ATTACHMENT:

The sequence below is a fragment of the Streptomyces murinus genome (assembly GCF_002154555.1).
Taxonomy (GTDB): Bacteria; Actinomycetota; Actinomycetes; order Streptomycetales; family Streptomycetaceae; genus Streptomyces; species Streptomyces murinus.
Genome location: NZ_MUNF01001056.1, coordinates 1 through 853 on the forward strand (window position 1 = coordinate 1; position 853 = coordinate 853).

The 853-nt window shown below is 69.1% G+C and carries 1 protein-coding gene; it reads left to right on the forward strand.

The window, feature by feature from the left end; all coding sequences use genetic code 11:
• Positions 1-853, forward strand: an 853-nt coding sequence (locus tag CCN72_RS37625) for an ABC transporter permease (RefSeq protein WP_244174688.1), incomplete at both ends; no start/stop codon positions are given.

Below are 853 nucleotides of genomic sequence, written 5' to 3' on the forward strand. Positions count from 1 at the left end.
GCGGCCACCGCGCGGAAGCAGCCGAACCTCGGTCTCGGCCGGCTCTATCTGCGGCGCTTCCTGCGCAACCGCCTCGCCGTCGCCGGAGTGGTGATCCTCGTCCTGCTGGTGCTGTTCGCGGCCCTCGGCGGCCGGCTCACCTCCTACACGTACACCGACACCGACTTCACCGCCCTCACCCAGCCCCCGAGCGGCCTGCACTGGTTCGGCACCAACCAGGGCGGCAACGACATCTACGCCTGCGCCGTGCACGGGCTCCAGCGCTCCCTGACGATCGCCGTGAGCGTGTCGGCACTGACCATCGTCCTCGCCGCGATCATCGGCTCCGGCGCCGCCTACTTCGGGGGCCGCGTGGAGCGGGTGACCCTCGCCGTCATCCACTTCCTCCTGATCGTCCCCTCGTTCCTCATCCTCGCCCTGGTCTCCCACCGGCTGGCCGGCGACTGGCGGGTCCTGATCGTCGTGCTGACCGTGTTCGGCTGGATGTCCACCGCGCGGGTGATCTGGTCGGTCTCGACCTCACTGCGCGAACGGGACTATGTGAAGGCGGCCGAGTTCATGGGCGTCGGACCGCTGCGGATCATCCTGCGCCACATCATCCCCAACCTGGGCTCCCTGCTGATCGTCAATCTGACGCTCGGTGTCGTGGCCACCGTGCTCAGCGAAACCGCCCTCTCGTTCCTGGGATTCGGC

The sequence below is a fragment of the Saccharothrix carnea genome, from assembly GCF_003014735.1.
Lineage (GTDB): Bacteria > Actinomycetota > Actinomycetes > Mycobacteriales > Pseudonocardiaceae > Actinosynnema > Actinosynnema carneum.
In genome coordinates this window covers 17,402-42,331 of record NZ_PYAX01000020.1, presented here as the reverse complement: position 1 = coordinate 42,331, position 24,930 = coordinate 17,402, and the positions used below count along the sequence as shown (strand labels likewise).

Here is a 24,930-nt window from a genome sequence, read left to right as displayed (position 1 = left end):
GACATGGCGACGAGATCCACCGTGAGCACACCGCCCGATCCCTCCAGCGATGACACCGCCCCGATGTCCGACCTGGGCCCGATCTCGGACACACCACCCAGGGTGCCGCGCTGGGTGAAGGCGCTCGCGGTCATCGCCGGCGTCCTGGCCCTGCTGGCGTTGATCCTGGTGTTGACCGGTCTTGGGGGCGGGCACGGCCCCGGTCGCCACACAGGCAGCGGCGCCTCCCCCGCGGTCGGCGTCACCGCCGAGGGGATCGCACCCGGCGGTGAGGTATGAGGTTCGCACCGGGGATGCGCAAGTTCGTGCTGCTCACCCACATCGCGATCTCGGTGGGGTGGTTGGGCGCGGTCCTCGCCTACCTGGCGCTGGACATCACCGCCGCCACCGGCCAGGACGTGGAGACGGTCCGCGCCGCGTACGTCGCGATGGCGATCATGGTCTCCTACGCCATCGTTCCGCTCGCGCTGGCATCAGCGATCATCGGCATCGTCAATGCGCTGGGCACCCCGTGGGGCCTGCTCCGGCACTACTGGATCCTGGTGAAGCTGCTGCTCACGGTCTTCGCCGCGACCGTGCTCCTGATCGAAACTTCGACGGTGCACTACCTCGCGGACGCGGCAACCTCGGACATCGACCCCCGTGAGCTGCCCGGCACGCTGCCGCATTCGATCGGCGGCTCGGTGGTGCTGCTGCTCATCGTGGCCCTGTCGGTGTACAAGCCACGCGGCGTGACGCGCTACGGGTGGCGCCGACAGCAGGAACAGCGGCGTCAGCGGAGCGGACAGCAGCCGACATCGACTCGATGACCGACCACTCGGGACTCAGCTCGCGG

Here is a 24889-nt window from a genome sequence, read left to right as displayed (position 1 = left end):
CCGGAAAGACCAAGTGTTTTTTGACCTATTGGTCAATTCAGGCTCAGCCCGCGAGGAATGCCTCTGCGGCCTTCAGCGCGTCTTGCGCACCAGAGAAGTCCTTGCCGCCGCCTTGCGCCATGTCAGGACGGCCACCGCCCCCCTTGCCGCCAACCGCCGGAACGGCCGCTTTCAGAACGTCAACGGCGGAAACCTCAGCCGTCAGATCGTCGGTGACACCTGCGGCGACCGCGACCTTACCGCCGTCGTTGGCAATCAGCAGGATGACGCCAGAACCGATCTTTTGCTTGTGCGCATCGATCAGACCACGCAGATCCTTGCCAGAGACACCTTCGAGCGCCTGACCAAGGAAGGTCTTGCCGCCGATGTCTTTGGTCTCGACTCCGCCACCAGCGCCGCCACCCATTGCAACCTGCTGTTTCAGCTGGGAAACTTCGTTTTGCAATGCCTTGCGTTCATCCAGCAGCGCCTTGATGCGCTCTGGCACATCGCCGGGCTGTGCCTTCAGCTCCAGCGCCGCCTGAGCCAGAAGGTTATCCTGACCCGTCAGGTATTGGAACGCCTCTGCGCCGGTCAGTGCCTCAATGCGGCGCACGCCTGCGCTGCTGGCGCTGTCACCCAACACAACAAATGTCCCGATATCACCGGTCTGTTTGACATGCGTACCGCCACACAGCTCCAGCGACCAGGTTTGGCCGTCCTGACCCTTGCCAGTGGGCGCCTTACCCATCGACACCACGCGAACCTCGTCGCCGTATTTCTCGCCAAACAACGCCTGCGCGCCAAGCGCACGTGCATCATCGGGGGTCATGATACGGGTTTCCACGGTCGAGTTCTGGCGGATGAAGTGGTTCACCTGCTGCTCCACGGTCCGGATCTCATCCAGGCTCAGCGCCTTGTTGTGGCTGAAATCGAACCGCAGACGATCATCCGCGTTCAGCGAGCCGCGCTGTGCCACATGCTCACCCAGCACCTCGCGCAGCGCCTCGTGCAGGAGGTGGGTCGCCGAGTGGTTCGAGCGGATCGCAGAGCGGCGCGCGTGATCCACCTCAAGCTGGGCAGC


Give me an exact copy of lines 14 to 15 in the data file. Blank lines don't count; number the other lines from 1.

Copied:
Here is a 24889-nt window from a genome sequence, read left to right as displayed (position 1 = left end):
CCGGAAAGACCAAGTGTTTTTTGACCTATTGGTCAATTCAGGCTCAGCCCGCGAGGAATGCCTCTGCGGCCTTCAGCGCGTCTTGCGCACCAGAGAAGTCCTTGCCGCCGCCTTGCGCCATGTCAGGACGGCCACCGCCCCCCTTGCCGCCAACCGCCGGAACGGCCGCTTTCAGAACGTCAACGGCGGAAACCTCAGCCGTCAGATCGTCGGTGACACCTGCGGCGACCGCGACCTTACCGCCGTCGTTGGCAATCAGCAGGATGACGCCAGAACCGATCTTTTGCTTGTGCGCATCGATCAGACCACGCAGATCCTTGCCAGAGACACCTTCGAGCGCCTGACCAAGGAAGGTCTTGCCGCCGATGTCTTTGGTCTCGACTCCGCCACCAGCGCCGCCACCCATTGCAACCTGCTGTTTCAGCTGGGAAACTTCGTTTTGCAATGCCTTGCGTTCATCCAGCAGCGCCTTGATGCGCTCTGGCACATCGCCGGGCTGTGCCTTCAGCTCCAGCGCCGCCTGAGCCAGAAGGTTATCCTGACCCGTCAGGTATTGGAACGCCTCTGCGCCGGTCAGTGCCTCAATGCGGCGCACGCCTGCGCTGCTGGCGCTGTCACCCAACACAACAAATGTCCCGATATCACCGGTCTGTTTGACATGCGTACCGCCACACAGCTCCAGCGACCAGGTTTGGCCGTCCTGACCCTTGCCAGTGGGCGCCTTACCCATCGACACCACGCGAACCTCGTCGCCGTATTTCTCGCCAAACAACGCCTGCGCGCCAAGCGCACGTGCATCATCGGGGGTCATGATACGGGTTTCCACGGTCGAGTTCTGGCGGATGAAGTGGTTCACCTGCTGCTCCACGGTCCGGATCTCATCCAGGCTCAGCGCCTTGTTGTGGCTGAAATCGAACCGCAGACGATCATCCGCGTTCAGCGAGCCGCGCTGTGCCACATGCTCACCCAGCACCTCGCGCAGCGCCTCGTGCAGGAGGTGGGTCGCCGAGTGGTTCGAGCGGATCGCAGAGCGGCGCGCGTGATCCACCTCAAGCTGGGCAGC